The Amazon forest has suffered greatly in recent times with all of the fires and it seems that lots of issues are still raging on in this area. Illegal logging is still a very prominent and devastating issue in Brazil and things are not looking good for Mother Nature.
Reuters recently reported on this topic and noted that Brazil’s portion of the Amazon has increased in destruction by up to 64 percent as of April. For those who for some reason are unaware the Amazon is our world’s largest tropical rainforest and protecting/preserving it is crucial for tons of different reasons. Right now it is being noted that the military there even amidst this COVID-19 pandemic is preparing to deploy in an effort to help save what remains of the Amazon.
BBC wrote as follows on the topic:
In the first four months of 2020, destruction of the forest by illegal loggers and ranchers rose 55%, it said.
Environmentalists say President Jair Bolsonaro’s policies and rhetoric encourage illegal activity.
Mr. Bolsonaro denies this. Earlier this week he authorized the deployment of armed forces to the region.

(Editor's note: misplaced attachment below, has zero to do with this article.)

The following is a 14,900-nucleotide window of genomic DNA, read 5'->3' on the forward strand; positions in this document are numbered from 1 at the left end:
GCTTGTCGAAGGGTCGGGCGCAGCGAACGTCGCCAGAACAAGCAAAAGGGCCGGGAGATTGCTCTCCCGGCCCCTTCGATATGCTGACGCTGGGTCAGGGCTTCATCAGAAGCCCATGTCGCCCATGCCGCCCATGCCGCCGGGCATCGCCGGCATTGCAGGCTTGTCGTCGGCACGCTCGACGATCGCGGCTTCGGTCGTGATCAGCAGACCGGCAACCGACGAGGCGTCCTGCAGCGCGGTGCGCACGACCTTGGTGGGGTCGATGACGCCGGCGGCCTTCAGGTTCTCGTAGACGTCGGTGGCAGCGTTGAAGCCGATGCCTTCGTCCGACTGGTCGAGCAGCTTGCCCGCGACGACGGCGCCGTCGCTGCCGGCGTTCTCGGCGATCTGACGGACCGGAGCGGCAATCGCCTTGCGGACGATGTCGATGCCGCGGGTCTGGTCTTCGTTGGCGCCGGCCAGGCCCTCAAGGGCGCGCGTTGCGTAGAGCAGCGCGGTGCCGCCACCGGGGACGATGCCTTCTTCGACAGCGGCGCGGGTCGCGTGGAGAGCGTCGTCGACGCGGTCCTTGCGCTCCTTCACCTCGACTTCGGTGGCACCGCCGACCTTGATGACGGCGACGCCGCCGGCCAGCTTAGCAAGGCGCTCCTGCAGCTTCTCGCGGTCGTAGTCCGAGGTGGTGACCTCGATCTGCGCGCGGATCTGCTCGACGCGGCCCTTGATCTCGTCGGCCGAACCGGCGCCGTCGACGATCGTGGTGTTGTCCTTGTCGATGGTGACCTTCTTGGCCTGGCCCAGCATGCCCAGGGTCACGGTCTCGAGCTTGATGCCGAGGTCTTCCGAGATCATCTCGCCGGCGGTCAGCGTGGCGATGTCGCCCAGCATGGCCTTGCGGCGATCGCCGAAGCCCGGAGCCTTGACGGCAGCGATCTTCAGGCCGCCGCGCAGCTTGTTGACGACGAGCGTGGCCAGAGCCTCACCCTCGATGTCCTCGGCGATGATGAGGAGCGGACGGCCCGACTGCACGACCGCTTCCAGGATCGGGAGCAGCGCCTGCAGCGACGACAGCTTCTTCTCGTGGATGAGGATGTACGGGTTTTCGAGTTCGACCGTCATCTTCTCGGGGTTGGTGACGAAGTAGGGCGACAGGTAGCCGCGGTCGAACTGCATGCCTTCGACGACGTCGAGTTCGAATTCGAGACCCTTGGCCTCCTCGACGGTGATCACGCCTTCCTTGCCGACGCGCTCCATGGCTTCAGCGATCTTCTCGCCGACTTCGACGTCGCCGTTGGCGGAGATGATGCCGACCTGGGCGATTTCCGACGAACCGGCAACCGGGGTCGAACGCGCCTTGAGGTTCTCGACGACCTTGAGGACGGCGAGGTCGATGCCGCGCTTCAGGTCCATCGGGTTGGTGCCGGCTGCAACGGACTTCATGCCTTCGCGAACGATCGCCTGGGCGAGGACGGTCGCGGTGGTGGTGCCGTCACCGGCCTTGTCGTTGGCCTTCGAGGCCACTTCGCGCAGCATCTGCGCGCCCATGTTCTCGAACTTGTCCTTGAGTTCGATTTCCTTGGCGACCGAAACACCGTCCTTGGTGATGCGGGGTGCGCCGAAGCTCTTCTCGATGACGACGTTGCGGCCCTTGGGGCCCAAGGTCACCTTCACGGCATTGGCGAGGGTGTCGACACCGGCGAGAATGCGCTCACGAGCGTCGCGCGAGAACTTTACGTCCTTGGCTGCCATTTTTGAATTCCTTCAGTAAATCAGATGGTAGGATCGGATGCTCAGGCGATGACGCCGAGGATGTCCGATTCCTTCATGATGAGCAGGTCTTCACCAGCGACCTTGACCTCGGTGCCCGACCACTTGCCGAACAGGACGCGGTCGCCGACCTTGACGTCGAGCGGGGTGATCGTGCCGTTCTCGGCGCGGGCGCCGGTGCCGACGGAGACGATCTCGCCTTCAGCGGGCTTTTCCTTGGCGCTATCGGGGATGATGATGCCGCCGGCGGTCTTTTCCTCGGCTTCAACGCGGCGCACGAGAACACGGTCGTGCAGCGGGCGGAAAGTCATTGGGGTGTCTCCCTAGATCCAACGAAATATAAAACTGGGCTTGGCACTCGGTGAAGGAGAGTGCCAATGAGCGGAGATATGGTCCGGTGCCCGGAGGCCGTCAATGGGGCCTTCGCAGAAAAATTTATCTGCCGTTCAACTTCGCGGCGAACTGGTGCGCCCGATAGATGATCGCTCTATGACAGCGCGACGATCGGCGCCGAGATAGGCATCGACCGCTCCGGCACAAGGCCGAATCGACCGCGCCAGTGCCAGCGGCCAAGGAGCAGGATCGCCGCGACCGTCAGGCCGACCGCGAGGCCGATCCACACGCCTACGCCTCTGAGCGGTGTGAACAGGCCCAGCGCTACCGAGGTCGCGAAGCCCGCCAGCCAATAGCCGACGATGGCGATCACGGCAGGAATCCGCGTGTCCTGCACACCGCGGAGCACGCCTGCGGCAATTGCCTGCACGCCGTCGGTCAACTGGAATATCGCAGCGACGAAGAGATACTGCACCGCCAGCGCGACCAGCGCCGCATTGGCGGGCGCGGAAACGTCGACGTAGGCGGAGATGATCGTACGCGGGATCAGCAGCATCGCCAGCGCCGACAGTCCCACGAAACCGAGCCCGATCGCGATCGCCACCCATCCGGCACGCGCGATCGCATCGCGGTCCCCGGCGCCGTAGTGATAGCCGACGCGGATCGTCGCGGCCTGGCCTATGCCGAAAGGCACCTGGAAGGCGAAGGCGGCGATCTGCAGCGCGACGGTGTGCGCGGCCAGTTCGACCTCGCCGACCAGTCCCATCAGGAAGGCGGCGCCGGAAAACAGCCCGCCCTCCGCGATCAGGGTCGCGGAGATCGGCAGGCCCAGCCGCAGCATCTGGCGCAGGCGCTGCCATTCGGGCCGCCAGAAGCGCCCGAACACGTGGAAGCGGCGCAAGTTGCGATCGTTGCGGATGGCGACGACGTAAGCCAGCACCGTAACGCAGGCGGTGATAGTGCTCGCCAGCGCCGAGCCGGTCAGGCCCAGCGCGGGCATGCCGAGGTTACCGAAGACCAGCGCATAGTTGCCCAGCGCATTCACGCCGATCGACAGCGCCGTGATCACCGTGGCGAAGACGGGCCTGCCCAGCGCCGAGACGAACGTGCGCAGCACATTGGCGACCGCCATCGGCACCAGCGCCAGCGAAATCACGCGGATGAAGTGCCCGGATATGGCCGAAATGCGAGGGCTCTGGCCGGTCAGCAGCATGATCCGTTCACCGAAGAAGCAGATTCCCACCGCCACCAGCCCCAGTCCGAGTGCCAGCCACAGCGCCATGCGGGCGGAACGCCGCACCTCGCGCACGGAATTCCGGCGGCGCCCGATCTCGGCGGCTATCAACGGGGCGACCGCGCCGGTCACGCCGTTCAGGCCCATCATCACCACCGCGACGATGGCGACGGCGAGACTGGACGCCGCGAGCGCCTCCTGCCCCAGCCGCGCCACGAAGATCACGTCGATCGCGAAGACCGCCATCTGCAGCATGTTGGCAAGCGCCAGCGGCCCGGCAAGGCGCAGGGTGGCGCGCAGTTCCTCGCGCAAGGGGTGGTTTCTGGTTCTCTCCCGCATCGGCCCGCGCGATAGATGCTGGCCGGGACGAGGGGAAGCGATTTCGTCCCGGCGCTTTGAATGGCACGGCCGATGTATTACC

The Amazon rainforest is a vital carbon store that slows down the pace of global warming.
Brazil’s National Institute of Space Research (Inpe) said that more than 405 sq km (156 sq miles) of the Amazon had been deforested last month compared with 248 sq km in April last year.
Because of the pandemic we’ve been facing it has caused fewer and fewer agents to be present to keep these illegal loggers at bay. While this surge was already prominent before all of this, it can be assumed that there is a lot at play here. While armed forces are going to be heading out to combat this issue things are not going to be easy to get under control. It should also be mentioned that dry season is coming and surges usually occur more during dry season which means things could get worse before they get better.
For more information on this check out the video below. While there isn’t much we can do at the moment we do hope that those working against this get it under control. We need the Amazon as preserved as possible and for a long time now we’ve been letting it down drastically.